Jerry Cott, PhD., former Chief of the Psychopharmacology Research Program at the National Institute of Mental Health, said, “If the incidence of liver toxicity for kava is correct, then according to German researchers it is very similar to that of conventional pharmaceutical anti-anxiety and antidepressant prescription drugs. These are generally considered to be acceptable (though small) risks,” he said, referring to the risk-benefit comparison by which conventional medicines are evaluated.
Cott also pointed out that a small clinical study from Duke University published in October showed no adverse effects from kava on the liver.
In 1990 the German government’s Commission E, a panel of herbal experts in the fields of medicine and pharmacy, evaluated the scientific and medical literature and had approved the use of kava as a nonprescription medicine for “nervous anxiety, stress, and restlessness.” The safe and effective benefits of kava to relieve symptoms of anxiety were supported last year in a meta-analysis, a systematic statistical review of seven human clinical trials published in the Journal of Clinical Psychopharmacology and again in a similar critical review this year. The reviews did not find adverse effects related to liver toxicity.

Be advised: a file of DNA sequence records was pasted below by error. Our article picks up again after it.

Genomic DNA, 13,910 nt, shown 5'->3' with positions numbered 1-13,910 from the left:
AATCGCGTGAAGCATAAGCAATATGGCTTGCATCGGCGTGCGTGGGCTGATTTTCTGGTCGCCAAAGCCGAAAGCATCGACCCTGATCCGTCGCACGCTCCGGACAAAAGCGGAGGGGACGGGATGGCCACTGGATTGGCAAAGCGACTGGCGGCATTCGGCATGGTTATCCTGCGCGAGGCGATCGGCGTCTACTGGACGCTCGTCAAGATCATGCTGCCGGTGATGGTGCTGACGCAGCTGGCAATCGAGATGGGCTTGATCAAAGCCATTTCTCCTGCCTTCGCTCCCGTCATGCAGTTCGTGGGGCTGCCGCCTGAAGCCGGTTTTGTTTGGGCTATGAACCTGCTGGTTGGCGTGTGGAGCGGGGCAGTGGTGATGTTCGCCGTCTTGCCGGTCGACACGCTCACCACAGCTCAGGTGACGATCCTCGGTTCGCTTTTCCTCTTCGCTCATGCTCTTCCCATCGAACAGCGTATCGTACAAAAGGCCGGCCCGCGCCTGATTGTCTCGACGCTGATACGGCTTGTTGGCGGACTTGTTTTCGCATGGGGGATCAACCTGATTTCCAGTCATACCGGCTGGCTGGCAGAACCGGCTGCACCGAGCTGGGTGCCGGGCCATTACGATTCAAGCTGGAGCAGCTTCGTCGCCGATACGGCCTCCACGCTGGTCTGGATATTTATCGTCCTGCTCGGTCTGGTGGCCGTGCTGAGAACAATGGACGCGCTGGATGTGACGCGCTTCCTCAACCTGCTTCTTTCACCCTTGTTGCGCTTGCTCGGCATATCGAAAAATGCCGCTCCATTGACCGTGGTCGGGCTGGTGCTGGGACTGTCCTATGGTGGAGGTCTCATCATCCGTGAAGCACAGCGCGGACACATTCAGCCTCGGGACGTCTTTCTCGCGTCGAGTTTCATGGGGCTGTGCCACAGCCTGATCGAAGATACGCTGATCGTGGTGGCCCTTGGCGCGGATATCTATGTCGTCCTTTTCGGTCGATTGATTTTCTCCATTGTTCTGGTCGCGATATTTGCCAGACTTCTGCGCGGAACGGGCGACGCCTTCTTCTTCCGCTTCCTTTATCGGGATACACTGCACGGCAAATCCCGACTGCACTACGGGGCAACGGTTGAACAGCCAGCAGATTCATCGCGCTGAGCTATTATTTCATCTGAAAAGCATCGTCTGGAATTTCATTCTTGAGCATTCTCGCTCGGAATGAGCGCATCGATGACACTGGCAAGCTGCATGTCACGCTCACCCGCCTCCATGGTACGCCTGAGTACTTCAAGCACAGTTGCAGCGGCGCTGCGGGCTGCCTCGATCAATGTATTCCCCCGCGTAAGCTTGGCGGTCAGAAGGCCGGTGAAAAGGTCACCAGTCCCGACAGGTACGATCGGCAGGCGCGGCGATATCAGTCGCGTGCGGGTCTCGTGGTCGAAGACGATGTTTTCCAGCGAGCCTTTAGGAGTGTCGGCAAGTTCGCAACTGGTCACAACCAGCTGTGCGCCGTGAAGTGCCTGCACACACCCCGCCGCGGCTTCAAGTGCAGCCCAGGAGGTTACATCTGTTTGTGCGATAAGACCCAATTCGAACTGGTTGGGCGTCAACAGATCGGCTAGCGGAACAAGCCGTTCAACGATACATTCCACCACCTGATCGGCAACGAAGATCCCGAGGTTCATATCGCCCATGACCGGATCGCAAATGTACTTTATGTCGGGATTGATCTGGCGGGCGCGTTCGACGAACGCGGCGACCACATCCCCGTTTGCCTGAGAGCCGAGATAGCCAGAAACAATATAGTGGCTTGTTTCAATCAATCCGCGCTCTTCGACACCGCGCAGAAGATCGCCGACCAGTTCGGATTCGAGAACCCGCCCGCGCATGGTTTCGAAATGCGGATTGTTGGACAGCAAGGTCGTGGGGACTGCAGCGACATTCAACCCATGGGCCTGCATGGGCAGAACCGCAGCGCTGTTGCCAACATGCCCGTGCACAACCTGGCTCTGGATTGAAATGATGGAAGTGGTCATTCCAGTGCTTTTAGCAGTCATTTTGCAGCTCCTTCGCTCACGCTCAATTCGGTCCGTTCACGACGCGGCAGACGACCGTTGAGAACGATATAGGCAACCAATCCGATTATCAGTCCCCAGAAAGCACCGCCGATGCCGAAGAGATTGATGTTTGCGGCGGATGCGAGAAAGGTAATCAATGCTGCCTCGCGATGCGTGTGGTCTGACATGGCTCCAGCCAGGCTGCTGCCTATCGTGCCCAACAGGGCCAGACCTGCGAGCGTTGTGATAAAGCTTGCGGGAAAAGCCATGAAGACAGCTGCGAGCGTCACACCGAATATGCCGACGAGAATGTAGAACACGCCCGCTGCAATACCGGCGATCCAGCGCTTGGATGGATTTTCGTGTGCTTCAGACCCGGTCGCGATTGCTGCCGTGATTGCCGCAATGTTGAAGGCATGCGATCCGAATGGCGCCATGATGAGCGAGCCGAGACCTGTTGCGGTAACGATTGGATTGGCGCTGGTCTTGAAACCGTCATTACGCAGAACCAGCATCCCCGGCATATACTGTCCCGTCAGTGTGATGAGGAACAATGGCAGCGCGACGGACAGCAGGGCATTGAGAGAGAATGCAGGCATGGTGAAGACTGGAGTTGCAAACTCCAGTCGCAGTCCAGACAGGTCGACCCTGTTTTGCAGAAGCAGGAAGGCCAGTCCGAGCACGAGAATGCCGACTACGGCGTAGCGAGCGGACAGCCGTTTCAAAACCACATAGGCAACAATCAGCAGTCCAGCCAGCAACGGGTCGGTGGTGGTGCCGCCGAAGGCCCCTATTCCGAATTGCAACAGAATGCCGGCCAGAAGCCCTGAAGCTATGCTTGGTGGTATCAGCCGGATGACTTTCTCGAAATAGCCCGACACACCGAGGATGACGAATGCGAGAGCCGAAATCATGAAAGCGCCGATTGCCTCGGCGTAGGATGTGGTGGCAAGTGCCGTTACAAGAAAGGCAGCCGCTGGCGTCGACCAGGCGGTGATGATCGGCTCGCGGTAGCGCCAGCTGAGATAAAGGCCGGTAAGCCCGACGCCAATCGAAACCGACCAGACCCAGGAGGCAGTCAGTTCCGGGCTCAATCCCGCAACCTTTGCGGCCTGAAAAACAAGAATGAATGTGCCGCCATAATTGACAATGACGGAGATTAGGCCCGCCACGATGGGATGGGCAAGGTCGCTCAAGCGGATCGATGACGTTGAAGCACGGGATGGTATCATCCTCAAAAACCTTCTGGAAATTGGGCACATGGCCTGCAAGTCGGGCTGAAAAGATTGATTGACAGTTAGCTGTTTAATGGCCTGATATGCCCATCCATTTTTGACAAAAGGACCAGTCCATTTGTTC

Traditionally served as a beverage in social or ceremonial ritual in island communities of the south Pacific, kava (also known as kava kava, Piper methysticum) has been revered as the primary herb in these cultures (e.g., Fiji, Vanuatu, Samoa, Tonga) for possibly two or three millennia. Kava use in these cultures has been considered generally safe, with few adverse side effects.
“Historically, the scientific literature does not show much basis for concern about potential liver toxicity. These cases in Europe are relatively recent,” said Blumenthal who is also an associate professor at the College of Pharmacy at the University of Texas at Austin.